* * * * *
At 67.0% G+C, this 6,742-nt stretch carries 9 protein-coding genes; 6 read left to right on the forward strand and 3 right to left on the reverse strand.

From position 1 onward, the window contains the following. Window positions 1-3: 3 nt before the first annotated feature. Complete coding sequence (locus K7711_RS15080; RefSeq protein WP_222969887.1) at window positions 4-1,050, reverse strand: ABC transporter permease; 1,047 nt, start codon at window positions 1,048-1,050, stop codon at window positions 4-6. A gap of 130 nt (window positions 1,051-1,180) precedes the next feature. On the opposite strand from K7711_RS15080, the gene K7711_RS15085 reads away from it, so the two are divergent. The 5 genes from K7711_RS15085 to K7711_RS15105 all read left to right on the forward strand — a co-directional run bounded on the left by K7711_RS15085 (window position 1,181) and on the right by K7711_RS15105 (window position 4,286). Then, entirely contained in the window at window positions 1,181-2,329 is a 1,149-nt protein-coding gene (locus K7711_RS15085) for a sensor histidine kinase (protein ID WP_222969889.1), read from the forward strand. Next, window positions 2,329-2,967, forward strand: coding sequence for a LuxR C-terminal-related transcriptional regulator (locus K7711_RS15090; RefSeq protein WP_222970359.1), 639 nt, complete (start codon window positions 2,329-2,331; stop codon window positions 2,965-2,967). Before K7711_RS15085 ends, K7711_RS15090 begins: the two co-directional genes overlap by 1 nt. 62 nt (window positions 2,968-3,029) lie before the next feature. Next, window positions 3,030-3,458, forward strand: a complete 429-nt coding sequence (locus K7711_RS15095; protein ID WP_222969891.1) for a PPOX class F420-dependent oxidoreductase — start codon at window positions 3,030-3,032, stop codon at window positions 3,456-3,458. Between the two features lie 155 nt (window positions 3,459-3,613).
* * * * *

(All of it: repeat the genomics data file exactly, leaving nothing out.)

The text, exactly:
At 67.0% G+C, this 6,742-nt stretch carries 9 protein-coding genes; 6 read left to right on the forward strand and 3 right to left on the reverse strand.

From position 1 onward, the window contains the following. Window positions 1-3: 3 nt before the first annotated feature. Complete coding sequence (locus K7711_RS15080; RefSeq protein WP_222969887.1) at window positions 4-1,050, reverse strand: ABC transporter permease; 1,047 nt, start codon at window positions 1,048-1,050, stop codon at window positions 4-6. A gap of 130 nt (window positions 1,051-1,180) precedes the next feature. On the opposite strand from K7711_RS15080, the gene K7711_RS15085 reads away from it, so the two are divergent. The 5 genes from K7711_RS15085 to K7711_RS15105 all read left to right on the forward strand — a co-directional run bounded on the left by K7711_RS15085 (window position 1,181) and on the right by K7711_RS15105 (window position 4,286). Then, entirely contained in the window at window positions 1,181-2,329 is a 1,149-nt protein-coding gene (locus K7711_RS15085) for a sensor histidine kinase (protein ID WP_222969889.1), read from the forward strand. Next, window positions 2,329-2,967, forward strand: coding sequence for a LuxR C-terminal-related transcriptional regulator (locus K7711_RS15090; RefSeq protein WP_222970359.1), 639 nt, complete (start codon window positions 2,329-2,331; stop codon window positions 2,965-2,967). Before K7711_RS15085 ends, K7711_RS15090 begins: the two co-directional genes overlap by 1 nt. 62 nt (window positions 2,968-3,029) lie before the next feature. Next, window positions 3,030-3,458, forward strand: a complete 429-nt coding sequence (locus K7711_RS15095; protein ID WP_222969891.1) for a PPOX class F420-dependent oxidoreductase — start codon at window positions 3,030-3,032, stop codon at window positions 3,456-3,458. Between the two features lie 155 nt (window positions 3,459-3,613).